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THE SISTERS BROTHERS Movie Review 'This film is not to missed absolutely loved it'

Movie Review: #TheBigSick

The romantic comedy The Big Sick at once charms its way into making us love it, while exposing its one fault.

Review by Matt Cummings

The idea of an important and heartfelt social comedy - one that Director John Hughes might have crafted in the 80's or the laugh-out-loud message of separation in Swingers by John Favreau - feels so distant in our modern times. Even the darling of Sundance - The Big Sick - isn't quite that, but it's got a ton of heart and edges so close to brilliance, only to be shot down by a problematic third act.

Kumail (Kumail Nanjiani) is a struggling Pakistani-American comic living in Chicago who desires to hit it big time. While performing one night, he encounters the antics of Emily (Zoe Kazan), a spry blonde whom he instantly connects with. She too finds him interesting, with Kumail going so far to drive her home in his secondary job as an Uber driver. Soon, the two find themselves hanging out all the time, but the joy Kumail finds is also tainted with worry. You see, his culture requires him to accept an arranged marriage, set up by his mother (Zenobia Shroff) and father (Anupam Kher). They hilariously invite one Muslim woman after another over, while pretending they are just "dropping by." With every family dinner, another potential bride drops by and drops off their resume, which Kumail adds to his cigar box. But after an argument that ends their relationship, Emily becomes gravely ill, and Kumail finds himself signing documents for her while Emily's parents Terry (Ray Romano), and hostile mom Beth (Holly Hunter) travel to take over. As Emily's life hangs in the balance, Kumail must weigh telling his parents about her, while entertaining her parents and their obvious concerns for his continued attendance at her side.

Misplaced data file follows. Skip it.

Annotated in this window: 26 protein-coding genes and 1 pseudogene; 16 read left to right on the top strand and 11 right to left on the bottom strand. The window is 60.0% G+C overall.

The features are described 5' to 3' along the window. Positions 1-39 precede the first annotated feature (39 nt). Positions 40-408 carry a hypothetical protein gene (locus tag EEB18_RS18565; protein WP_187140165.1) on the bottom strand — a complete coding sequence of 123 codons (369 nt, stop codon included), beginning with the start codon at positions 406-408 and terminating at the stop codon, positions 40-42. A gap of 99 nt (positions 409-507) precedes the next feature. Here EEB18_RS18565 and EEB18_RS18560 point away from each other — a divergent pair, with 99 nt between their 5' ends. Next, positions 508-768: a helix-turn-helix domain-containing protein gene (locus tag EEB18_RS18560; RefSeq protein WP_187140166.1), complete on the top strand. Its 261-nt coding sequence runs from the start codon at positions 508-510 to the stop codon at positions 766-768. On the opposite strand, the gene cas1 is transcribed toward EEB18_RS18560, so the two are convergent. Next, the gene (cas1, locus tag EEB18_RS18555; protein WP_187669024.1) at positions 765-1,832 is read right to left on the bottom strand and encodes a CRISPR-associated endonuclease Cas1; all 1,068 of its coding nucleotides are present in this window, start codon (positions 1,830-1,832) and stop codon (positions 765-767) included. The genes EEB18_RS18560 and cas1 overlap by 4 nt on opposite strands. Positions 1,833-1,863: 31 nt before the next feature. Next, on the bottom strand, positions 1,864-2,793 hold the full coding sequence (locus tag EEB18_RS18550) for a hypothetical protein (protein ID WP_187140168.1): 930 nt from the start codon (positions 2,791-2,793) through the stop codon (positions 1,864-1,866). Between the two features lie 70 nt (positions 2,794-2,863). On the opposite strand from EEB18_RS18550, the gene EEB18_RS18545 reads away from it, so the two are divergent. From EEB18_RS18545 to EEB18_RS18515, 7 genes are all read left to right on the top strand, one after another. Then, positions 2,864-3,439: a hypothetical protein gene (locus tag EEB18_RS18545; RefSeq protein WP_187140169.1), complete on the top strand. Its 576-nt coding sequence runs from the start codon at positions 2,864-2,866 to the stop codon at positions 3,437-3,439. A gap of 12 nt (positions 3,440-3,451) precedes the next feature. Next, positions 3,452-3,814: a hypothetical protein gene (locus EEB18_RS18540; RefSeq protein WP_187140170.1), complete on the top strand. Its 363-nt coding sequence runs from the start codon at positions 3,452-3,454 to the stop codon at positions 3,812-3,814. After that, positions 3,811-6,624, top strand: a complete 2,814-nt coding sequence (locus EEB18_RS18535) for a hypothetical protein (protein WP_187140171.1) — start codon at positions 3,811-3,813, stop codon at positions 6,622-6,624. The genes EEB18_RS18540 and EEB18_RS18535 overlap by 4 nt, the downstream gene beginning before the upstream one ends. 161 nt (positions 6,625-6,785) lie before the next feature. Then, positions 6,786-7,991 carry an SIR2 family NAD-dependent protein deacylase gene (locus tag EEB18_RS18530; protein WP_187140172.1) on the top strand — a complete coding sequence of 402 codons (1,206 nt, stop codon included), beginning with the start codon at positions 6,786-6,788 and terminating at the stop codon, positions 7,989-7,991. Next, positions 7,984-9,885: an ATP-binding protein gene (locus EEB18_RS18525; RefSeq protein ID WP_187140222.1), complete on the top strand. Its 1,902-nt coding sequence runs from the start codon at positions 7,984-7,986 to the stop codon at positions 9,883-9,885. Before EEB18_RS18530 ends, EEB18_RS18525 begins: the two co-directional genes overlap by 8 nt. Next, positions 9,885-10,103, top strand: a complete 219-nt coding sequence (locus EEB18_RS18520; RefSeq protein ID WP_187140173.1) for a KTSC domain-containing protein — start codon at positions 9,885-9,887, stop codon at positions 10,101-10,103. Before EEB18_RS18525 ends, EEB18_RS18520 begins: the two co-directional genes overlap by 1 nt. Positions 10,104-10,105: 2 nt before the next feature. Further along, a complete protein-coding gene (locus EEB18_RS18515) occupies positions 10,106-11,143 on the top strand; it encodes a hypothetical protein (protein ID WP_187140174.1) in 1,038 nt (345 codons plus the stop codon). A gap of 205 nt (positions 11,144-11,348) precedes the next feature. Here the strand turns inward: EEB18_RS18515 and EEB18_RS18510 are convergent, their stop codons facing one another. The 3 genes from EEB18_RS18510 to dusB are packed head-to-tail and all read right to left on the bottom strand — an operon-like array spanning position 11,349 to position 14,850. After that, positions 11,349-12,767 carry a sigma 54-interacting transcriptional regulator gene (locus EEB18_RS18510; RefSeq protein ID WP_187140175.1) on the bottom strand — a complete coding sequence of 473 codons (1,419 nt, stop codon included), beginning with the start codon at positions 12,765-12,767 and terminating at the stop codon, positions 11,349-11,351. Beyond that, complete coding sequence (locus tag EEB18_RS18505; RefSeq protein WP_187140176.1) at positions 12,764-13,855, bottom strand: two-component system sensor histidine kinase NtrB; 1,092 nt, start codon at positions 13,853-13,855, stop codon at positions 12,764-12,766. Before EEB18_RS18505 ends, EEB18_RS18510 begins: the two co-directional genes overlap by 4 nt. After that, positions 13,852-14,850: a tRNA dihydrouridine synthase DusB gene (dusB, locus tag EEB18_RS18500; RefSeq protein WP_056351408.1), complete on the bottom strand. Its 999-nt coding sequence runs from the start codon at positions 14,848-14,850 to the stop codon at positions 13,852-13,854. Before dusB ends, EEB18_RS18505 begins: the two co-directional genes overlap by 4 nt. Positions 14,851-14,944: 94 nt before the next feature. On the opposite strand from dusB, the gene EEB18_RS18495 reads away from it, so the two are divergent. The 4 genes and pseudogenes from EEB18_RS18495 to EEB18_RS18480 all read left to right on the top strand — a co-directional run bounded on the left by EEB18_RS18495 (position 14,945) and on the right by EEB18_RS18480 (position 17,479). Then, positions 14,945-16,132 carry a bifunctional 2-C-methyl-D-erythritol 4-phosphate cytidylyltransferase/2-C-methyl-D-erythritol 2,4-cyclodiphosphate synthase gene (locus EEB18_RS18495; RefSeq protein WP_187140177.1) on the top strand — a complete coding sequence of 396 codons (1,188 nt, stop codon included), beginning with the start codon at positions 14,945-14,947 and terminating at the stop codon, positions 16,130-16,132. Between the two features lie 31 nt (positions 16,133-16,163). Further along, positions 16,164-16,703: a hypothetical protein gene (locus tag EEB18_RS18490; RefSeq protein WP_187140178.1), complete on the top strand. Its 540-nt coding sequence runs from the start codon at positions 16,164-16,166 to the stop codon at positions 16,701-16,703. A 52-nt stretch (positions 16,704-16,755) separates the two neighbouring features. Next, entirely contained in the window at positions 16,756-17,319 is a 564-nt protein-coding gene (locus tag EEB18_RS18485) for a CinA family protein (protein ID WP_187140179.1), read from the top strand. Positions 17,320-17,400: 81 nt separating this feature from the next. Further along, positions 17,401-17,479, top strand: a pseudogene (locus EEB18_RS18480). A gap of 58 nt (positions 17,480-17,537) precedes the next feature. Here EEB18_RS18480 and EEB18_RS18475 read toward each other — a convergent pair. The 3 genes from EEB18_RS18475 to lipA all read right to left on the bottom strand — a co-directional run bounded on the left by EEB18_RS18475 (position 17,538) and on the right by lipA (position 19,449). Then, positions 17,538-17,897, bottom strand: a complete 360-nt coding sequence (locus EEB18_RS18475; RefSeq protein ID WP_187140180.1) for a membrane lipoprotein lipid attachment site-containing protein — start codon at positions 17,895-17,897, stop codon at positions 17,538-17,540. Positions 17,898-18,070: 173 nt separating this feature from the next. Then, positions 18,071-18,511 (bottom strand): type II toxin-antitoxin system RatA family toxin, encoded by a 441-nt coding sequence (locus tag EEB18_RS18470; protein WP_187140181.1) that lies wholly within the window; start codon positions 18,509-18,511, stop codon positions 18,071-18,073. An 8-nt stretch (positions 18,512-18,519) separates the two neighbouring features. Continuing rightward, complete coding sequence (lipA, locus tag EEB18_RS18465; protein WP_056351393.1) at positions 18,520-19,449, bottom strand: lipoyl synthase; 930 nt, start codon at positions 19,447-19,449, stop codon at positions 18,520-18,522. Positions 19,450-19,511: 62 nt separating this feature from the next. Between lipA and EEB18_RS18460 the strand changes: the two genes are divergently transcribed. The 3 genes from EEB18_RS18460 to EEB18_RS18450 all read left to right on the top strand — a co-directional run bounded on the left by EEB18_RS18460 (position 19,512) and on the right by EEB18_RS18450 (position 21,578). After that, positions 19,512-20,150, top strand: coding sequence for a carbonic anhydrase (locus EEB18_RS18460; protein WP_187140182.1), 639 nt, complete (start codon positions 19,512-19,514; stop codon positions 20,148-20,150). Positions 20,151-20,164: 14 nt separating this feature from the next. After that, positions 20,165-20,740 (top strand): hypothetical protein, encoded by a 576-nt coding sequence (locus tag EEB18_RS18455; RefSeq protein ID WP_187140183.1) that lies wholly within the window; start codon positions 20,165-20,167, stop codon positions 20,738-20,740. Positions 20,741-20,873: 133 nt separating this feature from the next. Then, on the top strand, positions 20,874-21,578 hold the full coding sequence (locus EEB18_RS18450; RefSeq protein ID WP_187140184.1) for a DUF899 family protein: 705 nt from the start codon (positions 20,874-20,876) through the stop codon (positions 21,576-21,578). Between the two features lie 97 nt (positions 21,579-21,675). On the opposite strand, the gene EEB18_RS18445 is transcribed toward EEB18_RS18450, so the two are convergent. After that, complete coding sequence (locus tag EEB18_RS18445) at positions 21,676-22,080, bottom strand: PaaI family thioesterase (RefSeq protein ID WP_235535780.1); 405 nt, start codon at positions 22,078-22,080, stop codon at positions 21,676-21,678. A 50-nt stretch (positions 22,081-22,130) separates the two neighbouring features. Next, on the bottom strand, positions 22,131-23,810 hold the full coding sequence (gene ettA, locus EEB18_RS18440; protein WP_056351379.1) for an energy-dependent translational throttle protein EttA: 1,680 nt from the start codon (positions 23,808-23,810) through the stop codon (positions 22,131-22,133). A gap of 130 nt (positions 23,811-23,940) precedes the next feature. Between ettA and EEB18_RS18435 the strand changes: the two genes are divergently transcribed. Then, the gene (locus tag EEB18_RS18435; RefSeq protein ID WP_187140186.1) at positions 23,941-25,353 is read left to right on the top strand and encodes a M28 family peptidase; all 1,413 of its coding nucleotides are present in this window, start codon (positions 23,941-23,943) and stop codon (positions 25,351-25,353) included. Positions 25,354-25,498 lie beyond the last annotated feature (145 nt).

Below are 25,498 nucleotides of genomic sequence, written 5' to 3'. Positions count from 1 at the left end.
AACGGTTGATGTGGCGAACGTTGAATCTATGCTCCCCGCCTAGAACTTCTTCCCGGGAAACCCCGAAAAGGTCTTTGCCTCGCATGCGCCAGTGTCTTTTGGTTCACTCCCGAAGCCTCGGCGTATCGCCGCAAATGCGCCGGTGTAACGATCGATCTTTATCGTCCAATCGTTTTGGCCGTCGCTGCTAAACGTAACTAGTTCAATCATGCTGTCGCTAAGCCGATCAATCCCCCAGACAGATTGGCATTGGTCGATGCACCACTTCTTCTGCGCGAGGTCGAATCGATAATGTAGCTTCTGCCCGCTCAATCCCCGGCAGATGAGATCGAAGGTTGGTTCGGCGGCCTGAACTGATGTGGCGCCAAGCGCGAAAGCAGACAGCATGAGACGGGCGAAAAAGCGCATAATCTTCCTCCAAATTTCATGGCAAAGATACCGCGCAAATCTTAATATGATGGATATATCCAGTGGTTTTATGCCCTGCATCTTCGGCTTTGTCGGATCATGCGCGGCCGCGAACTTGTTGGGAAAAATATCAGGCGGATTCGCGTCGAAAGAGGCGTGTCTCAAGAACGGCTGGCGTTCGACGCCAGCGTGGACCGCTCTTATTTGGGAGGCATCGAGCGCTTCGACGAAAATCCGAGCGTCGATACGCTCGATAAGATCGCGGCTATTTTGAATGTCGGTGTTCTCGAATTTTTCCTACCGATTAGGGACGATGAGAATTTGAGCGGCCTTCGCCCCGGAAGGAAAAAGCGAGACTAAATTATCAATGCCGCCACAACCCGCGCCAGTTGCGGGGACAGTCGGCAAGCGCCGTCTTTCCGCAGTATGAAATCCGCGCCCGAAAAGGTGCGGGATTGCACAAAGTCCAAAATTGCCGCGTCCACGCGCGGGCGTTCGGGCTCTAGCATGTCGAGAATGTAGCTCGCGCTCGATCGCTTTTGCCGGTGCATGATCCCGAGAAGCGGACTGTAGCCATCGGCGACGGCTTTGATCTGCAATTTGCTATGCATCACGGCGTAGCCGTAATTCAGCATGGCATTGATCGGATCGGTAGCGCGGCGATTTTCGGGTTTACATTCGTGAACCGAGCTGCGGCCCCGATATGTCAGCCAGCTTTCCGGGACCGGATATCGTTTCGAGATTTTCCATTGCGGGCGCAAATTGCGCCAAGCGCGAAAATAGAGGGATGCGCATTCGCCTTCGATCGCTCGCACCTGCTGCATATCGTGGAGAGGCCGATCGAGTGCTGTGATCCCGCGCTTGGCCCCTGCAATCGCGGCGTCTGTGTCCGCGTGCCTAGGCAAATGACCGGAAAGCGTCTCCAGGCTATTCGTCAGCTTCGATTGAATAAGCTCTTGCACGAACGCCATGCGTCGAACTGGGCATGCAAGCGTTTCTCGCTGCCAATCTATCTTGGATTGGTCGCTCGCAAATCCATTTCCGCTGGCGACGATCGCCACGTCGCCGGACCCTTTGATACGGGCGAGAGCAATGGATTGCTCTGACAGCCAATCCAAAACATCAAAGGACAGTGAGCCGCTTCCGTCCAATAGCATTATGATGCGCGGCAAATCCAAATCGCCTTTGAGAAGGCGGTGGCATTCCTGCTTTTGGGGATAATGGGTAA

I've never seen HBO’s Silicon Valley, but you have to like Nanjiani here. He's so genuine - perhaps because he and wife Emily V. Gordon wrote the script - and often hilarious that it's a lot like Favreau's autobiographical Swingers. You feel the sense of entrapment that Kumail is facing from his parents, how he wants to extricate himself from the situation, and his conflict to balance Emily with his parents' desires. But it's the moments when Nanjiani and Kazan are together that's become the best part of The Big Sick. They have real chemistry, especially in one scene where Emily confesses that she must go a big Number 2 and that his tiny apartment will reveal that to his roommate. All of this plays into a palpable sense of authenticity, mirroring the social conflicts that so many must endure in our open society, that it instantly feels like something you've overheard from friends.

But The Big Sick also has its problems. Director Michael Showalter leaves about 15 minutes too much here, especially a sloggy third act where Romano, Hunter, Nanjiani hem and haw about Emily's fate. Being a bit judicious here would have resulted in the best relationship comedy in perhaps a decade, but it's still bolstered by terrific and honest performances, particularly from Romano, who delivers enough funny lines to fuel Kumail's show to stardom. Romano's had a hard time transitioning to movie comedies, so it's great to see some of the middle-age angst of Everybody Loves Raymond show up here. Hunter is still a delight, and that goes a long way when things begin to slide.

The Big Sickhas a ton of charm, and uses that charm to make you love it, but don't expect it to be the revolution in romantic comedy that everyone is suggesting. Cut 15 minutes out, and it's exactly that good. It does set itself apart from The Summer of Shame, producing a genuine article instead of a commercial for sequels that probably won't ever happen (Baywatch and CHiPs, I'm talking to you). But I'd say see it anyways, as it rewards you greatly for sticking it out.

The Big Sick is rated R for language and sexual references and has a runtime of 120 minutes.

Discuss this review with fellow SJF fans on Facebook. On Twitter, follow us at @SandwichJohnFilms, and follow author Matt Cummings at @mfc90125.

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